Under gray skies, inside Harvard’s historic stadium, I jog alone around the football field. The massive concrete oval is totally deserted. Passing the stadium’s south portal where a plaque from 1904 extols “the joy of manly contest,” I can almost hear the roar of a huge, invisible crowd, as though ghosts from decades past have never quite left the premises.
My grandfather is surely among those spectral onlookers. On Harvard’s 19th century playing fields, he took part in the first-ever “flying wedge” and captained the team for the 1894 Harvard-Yale “Springfield Massacre” in football’s bloody and unprotected early days. Perhaps not coincidentally, based on what medical science now knows, he would die before his time.
In the end, no matter how you parse it, to varying degrees we’re all complicit in the game’s collateral damage.
Against the backdrop of this year’s NFL playoffs, “the joy of manly contest” has become ever more bittersweet, as public opinion and medical research increasingly raise questions as to whether football’s toll on the human body and brain is acceptable in a 21st century society. Battle-scarred and limping to their seats, the NFL’s 20,000 surviving former players would, as it happens, fill much of Harvard Stadium. But they too are invisible, their lives after football ghostly and unseen.
After careers averaging about four years, eight out of 10 former NFL players report being in pain every day. NFL health benefits are limited, and many ex-players don’t qualify for pensions, which are inaccessible anyway until years after careers end. Both Sports Illustrated and ESPN have asserted that many former players, perhaps even a majority, experience bankruptcy or financial difficulties shortly after they stop playing. Younger ex-players live in poverty at the same rate as the general population, according to an excellent new book, "Is There Life After Football? Surviving the NFL."
Some 50 percent of parents now don’t want their children to play football, according to a recent poll. I’m glad my son didn’t grow up playing the game, yet I’m one of those imperfect fans who is perfectly willing to watch other people’s sons pound each other on Sundays. We can rationalize that NFL players now understand football’s dangers and freely choose to accept them. But the reality is, many players leave college poorly educated, equipped only for football. For others, the game has been their life’s commitment, so how can we expect them to say no to its pinnacle?
All of us who are football fans aid and abet the beautiful, brutal show. But shouldn’t working people who make their living from employment in NFL goods and services get a pass? After all, for them it’s a livelihood. That said, maybe we fans, casual or rabid, deserve a pass, too, since we make nothing off the NFL. In the end, no matter how you parse it, to varying degrees we’re all complicit in the game’s collateral damage.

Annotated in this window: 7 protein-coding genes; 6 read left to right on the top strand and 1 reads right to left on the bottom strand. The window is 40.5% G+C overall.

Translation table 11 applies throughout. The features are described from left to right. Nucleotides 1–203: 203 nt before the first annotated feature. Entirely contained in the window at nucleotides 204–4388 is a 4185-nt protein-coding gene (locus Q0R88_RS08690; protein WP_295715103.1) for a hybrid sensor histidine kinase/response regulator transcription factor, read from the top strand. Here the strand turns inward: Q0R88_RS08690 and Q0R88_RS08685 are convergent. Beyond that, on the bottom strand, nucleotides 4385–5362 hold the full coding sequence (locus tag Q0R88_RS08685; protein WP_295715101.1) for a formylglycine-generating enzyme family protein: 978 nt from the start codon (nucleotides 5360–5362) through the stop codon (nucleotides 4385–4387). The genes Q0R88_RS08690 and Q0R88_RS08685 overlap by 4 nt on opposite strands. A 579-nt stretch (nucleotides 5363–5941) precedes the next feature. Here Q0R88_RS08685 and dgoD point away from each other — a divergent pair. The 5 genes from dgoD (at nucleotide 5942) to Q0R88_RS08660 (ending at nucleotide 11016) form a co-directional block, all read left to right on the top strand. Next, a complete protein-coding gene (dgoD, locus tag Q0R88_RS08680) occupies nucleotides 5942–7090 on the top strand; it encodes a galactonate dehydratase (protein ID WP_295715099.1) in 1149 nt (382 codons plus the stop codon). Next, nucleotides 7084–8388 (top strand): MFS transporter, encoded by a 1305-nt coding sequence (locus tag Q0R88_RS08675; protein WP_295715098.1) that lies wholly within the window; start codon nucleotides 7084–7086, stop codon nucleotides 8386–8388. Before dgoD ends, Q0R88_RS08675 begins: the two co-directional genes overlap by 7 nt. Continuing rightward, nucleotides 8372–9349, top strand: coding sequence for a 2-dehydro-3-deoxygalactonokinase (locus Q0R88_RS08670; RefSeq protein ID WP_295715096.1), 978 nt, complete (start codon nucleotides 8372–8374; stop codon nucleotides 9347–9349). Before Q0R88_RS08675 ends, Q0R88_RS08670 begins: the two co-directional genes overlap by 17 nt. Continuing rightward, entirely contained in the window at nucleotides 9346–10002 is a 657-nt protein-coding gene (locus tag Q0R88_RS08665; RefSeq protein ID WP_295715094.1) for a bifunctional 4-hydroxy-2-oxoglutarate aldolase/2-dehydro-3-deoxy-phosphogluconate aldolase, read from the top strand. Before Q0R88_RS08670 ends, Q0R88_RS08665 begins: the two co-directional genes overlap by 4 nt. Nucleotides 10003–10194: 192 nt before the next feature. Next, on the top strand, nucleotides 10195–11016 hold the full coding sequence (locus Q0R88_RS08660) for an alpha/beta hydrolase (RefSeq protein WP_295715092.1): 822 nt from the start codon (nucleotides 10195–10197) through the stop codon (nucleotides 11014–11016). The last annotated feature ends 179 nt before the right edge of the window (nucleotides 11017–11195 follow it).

That, of course, includes the NFL’s team owners. Among the wealthiest people in our society, owning an NFL team is for them a family inheritance, an absorbing hobby or a vanity trophy, not an income-earning necessity. Artificially enabled by a semi-socialist business model, generous tax breaks and anti-trust exemptions, the NFL is a business sustained by the destruction of players’ minds, bodies and quality of life. Doesn’t that create a special moral hot seat for those occupying an owner’s chair? New York Giants Hall of Famer Harry Carson says he sold his ownership stake in an arena football team precisely because of that human toll. If players knowingly choose NFL careers, NFL owners knowingly choose to profit from what they know will happen to players during — and after — those careers.
To be sure, NFL franchises and their owners can bring pride, stature and unity to their cities. Many owners parlay their teams into vehicles for civic good and philanthropy, beyond NFL franchises’ role as job-creating and economic-development engines for their localities. Yet there are less-violent sports franchises and other alternatives that could serve those functions, too. Studies show that cultural organizations and activities can produce as much economic stimulus for a city as a sports team.
I’m glad my son didn’t grow up playing the game, yet I’m one of those imperfect fans who is perfectly willing to watch other people’s sons pound each other on Sundays.
At the very least, NFL owners need to provide more effective and comprehensive financial and health care plans for all their former players. Consider that, until the judge ruled the amount too small, this $10 billion league nearly settled a class-action concussion suit, involving 5,000 ex-players, for $765 million. Compare that to $325 million — what a single individual, Giancarlo Stanton of the Miami Marlins, receives for playing (non-contact) baseball.
Football, so deeply embedded in our culture and economy, may well survive even without reforms. But as society grows ever more ambivalent about the game’s unavoidable human damage, the idea that it’s somehow glamorous to reap enormous profits from such carnage will be revealed for what it is: an antiquated notion that belongs in a bygone era.
I’m thankful my son didn’t grow up playing football. I’m thankful, too, he didn’t grow up to be an NFL owner. The costs of both are just too great.